"The Internet is like being in another world- you can pretend to be everything you ever wanted to be. There are no rules and no sense of time. In one hour you can tell each other all about yourselves. It's so interactive- question and answer and so quickly. No limits." Exhilaration was the expression of a 49-year-old divorced male gynecologist with the password "lady's doc."
"It's so safe. In my own den, without dressing up or driving, I chatted for hours to so many women. We laughed, told jokes, shared fantasies and had fun. No one was trying to get laid, but there were lots of sexual comments. I never could talk to my wife. Here we each took turns listening to the other- funny saying listen when it's reading. I couldn't believe it was 2 a.m. when I checked my watch- four hours on-line."
His new computer toy delighted him. It is "the best dating tool ever. Believe me, in three years I've tried many ads, clubs, groups." He found that four of the many "chat room" women he contacted lived within a few miles. He met with each. "They all fizzled." Why? "Two were much older than they sounded. One was a huge lady, twice my height and size. The fourth was obnoxious; I couldn't wait to leave, I faked a beeper call." But he still thought it was all highly entertaining, even six months later. The novelty and frequency of use later lessened, "like my CB and cellular phone."
Some psychologists are studying teens and how they use the Internet. Sherry Turkle, for Life on the Screen, interviewed 300 teens, most of whom said they knew much more about the Internet than either of their parents. Some teens realize they need to be "cybersmart" since exploitation, taunting, teasing and put-downs are all possible. "I was called 'chicken' and 'dud' when I did not give my phone number or address."
Other teens totally deny danger: "You can't get pregnant on the Net or catch AIDS or get raped or killed." Another said, "The language is awful, but it's kind of exciting to see such a lot of it and to write smut. I hear obscenities at school all the time, kids think it's cool or big stuff. I feel scared, yet weird to write bad words, or sexy talk. It's sort of dangerous. I'd never do it face-to-face, but I can get away with it because I'm sort of invisible. Then I worry whether they can trace me. I know enough not to give out my password, my phone number or my address. That would be dumb." For this 14-year-old girl, cybersex was fun.
An anxious mother called me. Her 13-year-old had been "chatting" to a man in jail several times, mostly about sex and love, pretending she was 18. She had given him their home address and phone number. An adult male voice called the home that morning for Belinda (the 13-year-old, who was at school) to say their friendship on the Net was great, could she visit him? Her mother was upset and had called the police, who told her they could do nothing. It was not a crime to telephone. The prisoner had told Belinda the truth about being jailed, and that he was due for parole within six months. The parents were concerned he might come to their home. Would a VChip or Parental Control insert have prevented this? Probably not.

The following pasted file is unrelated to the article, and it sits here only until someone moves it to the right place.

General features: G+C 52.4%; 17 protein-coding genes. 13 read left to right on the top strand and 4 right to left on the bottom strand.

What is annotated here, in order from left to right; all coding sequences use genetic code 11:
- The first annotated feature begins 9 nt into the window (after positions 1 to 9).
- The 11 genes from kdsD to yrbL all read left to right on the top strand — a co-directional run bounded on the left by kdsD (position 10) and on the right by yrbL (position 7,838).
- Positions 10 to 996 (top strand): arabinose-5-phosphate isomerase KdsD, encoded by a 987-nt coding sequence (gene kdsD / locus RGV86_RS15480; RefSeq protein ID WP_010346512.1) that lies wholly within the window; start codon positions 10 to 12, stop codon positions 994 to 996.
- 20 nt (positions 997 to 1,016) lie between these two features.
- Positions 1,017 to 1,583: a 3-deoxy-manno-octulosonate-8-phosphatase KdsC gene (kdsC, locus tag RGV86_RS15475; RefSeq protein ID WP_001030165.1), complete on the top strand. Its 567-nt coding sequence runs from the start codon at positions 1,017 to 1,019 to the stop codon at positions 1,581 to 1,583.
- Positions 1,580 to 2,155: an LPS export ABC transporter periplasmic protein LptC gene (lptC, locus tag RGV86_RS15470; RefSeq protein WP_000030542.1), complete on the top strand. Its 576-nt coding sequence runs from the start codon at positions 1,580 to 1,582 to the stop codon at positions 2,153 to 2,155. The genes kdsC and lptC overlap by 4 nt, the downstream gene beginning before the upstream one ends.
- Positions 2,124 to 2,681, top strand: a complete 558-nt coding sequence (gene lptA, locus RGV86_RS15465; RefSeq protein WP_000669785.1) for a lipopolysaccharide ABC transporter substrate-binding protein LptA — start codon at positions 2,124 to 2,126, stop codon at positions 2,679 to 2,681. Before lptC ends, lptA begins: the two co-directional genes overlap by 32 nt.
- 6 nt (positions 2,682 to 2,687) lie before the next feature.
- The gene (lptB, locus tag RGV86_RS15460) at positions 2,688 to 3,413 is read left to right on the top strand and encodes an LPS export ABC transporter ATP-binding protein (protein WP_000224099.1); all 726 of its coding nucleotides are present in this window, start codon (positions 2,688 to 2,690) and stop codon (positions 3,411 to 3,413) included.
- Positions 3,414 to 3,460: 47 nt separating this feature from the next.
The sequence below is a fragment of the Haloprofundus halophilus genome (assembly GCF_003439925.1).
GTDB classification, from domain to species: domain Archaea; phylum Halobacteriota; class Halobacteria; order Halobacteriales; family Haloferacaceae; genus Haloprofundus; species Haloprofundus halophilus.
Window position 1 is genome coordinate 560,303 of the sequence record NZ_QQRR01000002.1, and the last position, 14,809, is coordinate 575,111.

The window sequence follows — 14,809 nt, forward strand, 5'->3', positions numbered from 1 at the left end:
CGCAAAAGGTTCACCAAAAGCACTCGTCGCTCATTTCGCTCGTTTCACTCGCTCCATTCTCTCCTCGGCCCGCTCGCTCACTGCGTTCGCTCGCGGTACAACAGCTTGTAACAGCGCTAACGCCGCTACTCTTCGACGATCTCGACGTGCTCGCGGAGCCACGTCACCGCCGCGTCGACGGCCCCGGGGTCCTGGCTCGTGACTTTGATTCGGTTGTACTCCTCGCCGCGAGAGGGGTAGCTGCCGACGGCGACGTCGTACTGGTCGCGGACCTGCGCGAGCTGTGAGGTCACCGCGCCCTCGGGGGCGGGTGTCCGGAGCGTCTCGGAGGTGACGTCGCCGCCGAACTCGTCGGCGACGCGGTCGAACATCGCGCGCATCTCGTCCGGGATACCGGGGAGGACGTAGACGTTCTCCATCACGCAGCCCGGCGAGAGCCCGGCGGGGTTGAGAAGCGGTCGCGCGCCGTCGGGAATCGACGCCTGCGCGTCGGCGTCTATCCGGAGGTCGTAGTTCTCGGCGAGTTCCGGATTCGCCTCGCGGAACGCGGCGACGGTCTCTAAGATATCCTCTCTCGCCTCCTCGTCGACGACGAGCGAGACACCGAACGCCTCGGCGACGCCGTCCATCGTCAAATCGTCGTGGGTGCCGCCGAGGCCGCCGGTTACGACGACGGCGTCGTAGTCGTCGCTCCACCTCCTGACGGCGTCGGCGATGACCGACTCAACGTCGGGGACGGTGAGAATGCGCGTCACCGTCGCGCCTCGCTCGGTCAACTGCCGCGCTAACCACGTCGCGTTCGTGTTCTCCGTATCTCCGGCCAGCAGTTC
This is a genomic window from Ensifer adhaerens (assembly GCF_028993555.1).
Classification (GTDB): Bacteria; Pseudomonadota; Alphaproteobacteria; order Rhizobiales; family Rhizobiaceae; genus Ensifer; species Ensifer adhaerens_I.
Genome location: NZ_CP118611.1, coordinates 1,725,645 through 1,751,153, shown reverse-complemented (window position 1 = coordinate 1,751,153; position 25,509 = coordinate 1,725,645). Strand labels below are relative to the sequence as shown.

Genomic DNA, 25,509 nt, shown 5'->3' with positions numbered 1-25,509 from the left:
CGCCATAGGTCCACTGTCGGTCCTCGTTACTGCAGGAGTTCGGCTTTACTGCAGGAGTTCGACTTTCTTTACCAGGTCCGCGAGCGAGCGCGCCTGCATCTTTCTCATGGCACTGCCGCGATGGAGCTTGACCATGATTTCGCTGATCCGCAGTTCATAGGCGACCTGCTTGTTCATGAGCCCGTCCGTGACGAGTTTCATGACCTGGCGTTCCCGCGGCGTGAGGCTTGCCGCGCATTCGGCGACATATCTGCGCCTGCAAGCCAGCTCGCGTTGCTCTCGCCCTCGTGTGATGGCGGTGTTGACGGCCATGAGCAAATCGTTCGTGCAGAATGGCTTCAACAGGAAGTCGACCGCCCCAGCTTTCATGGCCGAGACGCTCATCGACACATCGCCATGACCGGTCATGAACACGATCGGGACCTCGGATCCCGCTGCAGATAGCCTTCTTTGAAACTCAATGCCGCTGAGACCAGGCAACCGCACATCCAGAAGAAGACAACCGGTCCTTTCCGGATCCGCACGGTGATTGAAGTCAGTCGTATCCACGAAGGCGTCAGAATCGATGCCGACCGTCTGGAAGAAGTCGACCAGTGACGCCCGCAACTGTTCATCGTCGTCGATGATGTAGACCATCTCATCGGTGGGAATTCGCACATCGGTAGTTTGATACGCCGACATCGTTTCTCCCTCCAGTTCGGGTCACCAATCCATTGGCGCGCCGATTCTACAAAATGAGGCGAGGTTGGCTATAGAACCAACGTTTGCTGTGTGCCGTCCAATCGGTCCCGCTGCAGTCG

Human impulsivity, youthful ignorance, adventure search, learning the limits of this new medium are all variables as yet to be considered. Could he be dangerous? No one can answer that question yet. The parent must educate Belinda about truth, the consequences of lying, why people go to jail, about potential harm to herself, family or the home.
An 8-year-old boy in a Chicago classroom downloaded hard-core explicit pictures on his computer to the teacher's horror and the giggling of some of his classmates who all wanted to know how he did it so they could do the same. The teacher insists it was not an accident as he claims. The principal agrees. So far the boy has not repeated the feat.
A 15-year-old girl from the suburbs, on the Dean's list, stable, hardworking, with a steady boyfriend, received a dozen roses "from your Boston lover." Within days she told her parents she would sleep over with a girlfriend but instead met a 21-year-old woman at an airport hotel. The next day she returned home from school to say she had broken up with her boyfriend and has elected to become a lesbian activist. Both parents insisted on counseling. The Internet friendship continued.
The mother called, upset because the selected social worker therapist for the teen considered her daughter to have a "definite homosexual identity" and will not discuss any therapy details with her. Mother was advised to request some parent conjoint (family) sessions with the same therapist to improve parent-child understanding. Impulsive experimentation or lifelong commitment? In 1996 some parents are adding Web worries to their list of potential dangers to their children.